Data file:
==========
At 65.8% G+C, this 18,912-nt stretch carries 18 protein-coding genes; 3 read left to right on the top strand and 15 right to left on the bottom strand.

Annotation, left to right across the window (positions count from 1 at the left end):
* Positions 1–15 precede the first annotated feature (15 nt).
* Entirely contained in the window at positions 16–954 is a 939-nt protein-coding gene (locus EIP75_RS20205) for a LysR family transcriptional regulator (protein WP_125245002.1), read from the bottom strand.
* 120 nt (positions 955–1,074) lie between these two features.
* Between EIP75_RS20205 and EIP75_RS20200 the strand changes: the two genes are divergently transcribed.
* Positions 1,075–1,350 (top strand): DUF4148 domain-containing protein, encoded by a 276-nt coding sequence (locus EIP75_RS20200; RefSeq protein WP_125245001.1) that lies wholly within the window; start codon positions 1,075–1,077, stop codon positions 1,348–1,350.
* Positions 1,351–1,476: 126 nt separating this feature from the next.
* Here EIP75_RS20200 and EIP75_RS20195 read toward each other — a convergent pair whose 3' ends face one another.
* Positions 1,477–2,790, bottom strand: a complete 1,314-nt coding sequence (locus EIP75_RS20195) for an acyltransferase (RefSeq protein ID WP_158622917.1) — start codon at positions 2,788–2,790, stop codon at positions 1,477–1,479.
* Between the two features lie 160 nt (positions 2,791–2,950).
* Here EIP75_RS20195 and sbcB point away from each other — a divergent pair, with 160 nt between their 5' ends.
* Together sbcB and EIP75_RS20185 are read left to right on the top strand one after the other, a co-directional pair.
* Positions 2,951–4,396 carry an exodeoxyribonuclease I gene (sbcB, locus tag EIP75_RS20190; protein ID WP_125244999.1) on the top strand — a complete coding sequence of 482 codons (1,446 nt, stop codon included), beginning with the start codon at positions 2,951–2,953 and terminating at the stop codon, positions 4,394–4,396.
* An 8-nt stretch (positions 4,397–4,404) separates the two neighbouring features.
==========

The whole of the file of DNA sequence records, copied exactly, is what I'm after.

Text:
At 65.8% G+C, this 18,912-nt stretch carries 18 protein-coding genes; 3 read left to right on the top strand and 15 right to left on the bottom strand.

Annotation, left to right across the window (positions count from 1 at the left end):
* Positions 1–15 precede the first annotated feature (15 nt).
* Entirely contained in the window at positions 16–954 is a 939-nt protein-coding gene (locus EIP75_RS20205) for a LysR family transcriptional regulator (protein WP_125245002.1), read from the bottom strand.
* 120 nt (positions 955–1,074) lie between these two features.
* Between EIP75_RS20205 and EIP75_RS20200 the strand changes: the two genes are divergently transcribed.
* Positions 1,075–1,350 (top strand): DUF4148 domain-containing protein, encoded by a 276-nt coding sequence (locus EIP75_RS20200; RefSeq protein WP_125245001.1) that lies wholly within the window; start codon positions 1,075–1,077, stop codon positions 1,348–1,350.
* Positions 1,351–1,476: 126 nt separating this feature from the next.
* Here EIP75_RS20200 and EIP75_RS20195 read toward each other — a convergent pair whose 3' ends face one another.
* Positions 1,477–2,790, bottom strand: a complete 1,314-nt coding sequence (locus EIP75_RS20195) for an acyltransferase (RefSeq protein ID WP_158622917.1) — start codon at positions 2,788–2,790, stop codon at positions 1,477–1,479.
* Between the two features lie 160 nt (positions 2,791–2,950).
* Here EIP75_RS20195 and sbcB point away from each other — a divergent pair, with 160 nt between their 5' ends.
* Together sbcB and EIP75_RS20185 are read left to right on the top strand one after the other, a co-directional pair.
* Positions 2,951–4,396 carry an exodeoxyribonuclease I gene (sbcB, locus tag EIP75_RS20190; protein ID WP_125244999.1) on the top strand — a complete coding sequence of 482 codons (1,446 nt, stop codon included), beginning with the start codon at positions 2,951–2,953 and terminating at the stop codon, positions 4,394–4,396.
* An 8-nt stretch (positions 4,397–4,404) separates the two neighbouring features.